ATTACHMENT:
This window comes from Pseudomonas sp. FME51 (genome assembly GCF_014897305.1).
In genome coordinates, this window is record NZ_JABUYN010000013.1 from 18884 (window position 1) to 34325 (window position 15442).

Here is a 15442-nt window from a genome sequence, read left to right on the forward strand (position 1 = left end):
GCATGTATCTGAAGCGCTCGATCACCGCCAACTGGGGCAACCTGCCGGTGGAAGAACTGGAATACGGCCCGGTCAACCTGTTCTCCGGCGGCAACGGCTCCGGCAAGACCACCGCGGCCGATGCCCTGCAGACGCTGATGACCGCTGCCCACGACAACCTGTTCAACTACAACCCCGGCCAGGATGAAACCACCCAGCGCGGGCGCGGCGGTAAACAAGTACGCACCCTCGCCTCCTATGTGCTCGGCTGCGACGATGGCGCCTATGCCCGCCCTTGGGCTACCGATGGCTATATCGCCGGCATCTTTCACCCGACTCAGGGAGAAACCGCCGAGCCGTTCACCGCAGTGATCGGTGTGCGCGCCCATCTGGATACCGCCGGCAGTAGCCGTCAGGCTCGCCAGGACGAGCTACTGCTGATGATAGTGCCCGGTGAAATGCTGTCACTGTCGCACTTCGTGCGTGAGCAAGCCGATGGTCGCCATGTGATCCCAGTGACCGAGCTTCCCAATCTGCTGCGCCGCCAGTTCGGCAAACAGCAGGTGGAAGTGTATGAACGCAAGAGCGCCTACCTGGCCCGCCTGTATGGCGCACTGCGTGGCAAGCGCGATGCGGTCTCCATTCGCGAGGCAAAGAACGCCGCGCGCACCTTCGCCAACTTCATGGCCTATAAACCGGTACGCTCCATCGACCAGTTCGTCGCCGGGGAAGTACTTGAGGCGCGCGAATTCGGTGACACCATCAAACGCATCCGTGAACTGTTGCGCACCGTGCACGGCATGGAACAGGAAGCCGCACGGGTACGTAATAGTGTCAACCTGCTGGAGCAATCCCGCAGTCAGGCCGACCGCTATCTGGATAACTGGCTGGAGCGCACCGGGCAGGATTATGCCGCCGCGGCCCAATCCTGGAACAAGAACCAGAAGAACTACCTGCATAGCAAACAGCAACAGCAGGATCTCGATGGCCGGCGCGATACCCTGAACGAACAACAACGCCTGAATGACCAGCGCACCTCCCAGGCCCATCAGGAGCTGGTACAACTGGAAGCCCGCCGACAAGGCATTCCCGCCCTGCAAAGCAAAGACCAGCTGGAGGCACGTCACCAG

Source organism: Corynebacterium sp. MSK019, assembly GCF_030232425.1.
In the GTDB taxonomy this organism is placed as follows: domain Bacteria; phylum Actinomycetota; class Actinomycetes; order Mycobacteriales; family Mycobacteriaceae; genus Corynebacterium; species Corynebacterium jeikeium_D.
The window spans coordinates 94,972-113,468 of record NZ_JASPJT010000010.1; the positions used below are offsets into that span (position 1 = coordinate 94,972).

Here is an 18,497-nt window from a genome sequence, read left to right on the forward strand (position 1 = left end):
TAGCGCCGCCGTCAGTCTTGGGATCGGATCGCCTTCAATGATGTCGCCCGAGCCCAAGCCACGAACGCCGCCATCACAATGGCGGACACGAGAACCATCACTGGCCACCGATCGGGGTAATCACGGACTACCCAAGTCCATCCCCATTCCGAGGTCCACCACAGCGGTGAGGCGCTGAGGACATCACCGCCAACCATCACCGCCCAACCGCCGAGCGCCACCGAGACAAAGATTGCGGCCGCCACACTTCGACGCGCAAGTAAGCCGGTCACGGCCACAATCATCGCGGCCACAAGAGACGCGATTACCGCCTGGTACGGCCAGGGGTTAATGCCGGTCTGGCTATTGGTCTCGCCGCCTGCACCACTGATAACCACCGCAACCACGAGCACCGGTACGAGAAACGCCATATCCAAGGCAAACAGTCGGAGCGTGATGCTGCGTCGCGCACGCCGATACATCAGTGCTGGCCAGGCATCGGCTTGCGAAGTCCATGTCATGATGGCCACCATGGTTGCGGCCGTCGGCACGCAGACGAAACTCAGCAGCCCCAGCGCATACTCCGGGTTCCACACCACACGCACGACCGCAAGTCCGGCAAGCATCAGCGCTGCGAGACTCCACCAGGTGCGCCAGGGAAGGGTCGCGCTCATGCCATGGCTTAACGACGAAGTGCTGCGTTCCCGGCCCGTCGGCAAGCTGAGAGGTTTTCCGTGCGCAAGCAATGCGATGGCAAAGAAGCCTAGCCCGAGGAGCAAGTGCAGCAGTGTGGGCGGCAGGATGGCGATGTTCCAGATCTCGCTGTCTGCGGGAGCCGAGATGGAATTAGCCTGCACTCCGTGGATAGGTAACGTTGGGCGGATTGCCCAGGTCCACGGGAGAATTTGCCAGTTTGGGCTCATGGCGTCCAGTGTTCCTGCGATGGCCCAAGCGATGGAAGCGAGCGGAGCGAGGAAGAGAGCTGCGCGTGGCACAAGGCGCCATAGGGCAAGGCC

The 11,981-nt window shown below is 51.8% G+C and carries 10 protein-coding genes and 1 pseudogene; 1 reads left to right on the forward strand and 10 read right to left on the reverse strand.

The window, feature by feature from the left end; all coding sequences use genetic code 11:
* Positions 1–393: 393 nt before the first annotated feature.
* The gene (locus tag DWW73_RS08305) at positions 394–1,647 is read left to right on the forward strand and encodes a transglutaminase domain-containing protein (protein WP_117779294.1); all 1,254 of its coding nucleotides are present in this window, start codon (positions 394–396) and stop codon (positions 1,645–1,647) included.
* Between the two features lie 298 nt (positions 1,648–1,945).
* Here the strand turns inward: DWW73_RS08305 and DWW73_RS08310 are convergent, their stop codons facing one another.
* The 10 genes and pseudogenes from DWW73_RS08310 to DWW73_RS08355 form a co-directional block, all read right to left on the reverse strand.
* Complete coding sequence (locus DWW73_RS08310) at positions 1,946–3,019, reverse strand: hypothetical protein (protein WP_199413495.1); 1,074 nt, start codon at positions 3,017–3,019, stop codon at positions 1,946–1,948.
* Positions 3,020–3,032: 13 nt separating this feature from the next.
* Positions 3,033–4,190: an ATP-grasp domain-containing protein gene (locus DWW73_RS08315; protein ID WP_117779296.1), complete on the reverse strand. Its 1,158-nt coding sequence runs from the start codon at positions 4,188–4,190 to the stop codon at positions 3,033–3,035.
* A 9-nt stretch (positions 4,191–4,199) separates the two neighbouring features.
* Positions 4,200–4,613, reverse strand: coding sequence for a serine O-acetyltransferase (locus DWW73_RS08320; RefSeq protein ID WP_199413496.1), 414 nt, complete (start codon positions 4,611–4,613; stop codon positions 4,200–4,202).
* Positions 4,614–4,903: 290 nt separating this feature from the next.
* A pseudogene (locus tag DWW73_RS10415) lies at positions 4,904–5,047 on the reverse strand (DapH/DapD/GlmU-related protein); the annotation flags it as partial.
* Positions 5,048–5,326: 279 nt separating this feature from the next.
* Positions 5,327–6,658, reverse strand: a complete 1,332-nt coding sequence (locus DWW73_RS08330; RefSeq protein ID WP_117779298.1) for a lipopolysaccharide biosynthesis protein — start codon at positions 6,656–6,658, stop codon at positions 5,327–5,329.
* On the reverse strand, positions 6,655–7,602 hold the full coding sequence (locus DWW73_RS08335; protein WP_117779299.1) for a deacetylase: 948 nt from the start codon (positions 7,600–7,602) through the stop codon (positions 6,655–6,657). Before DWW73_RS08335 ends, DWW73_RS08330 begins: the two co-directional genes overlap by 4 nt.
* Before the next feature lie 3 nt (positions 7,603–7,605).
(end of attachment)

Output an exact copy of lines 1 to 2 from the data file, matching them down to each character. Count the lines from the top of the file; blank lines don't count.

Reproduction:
This window comes from Pseudomonas sp. FME51 (genome assembly GCF_014897305.1).
In genome coordinates, this window is record NZ_JABUYN010000013.1 from 18884 (window position 1) to 34325 (window position 15442).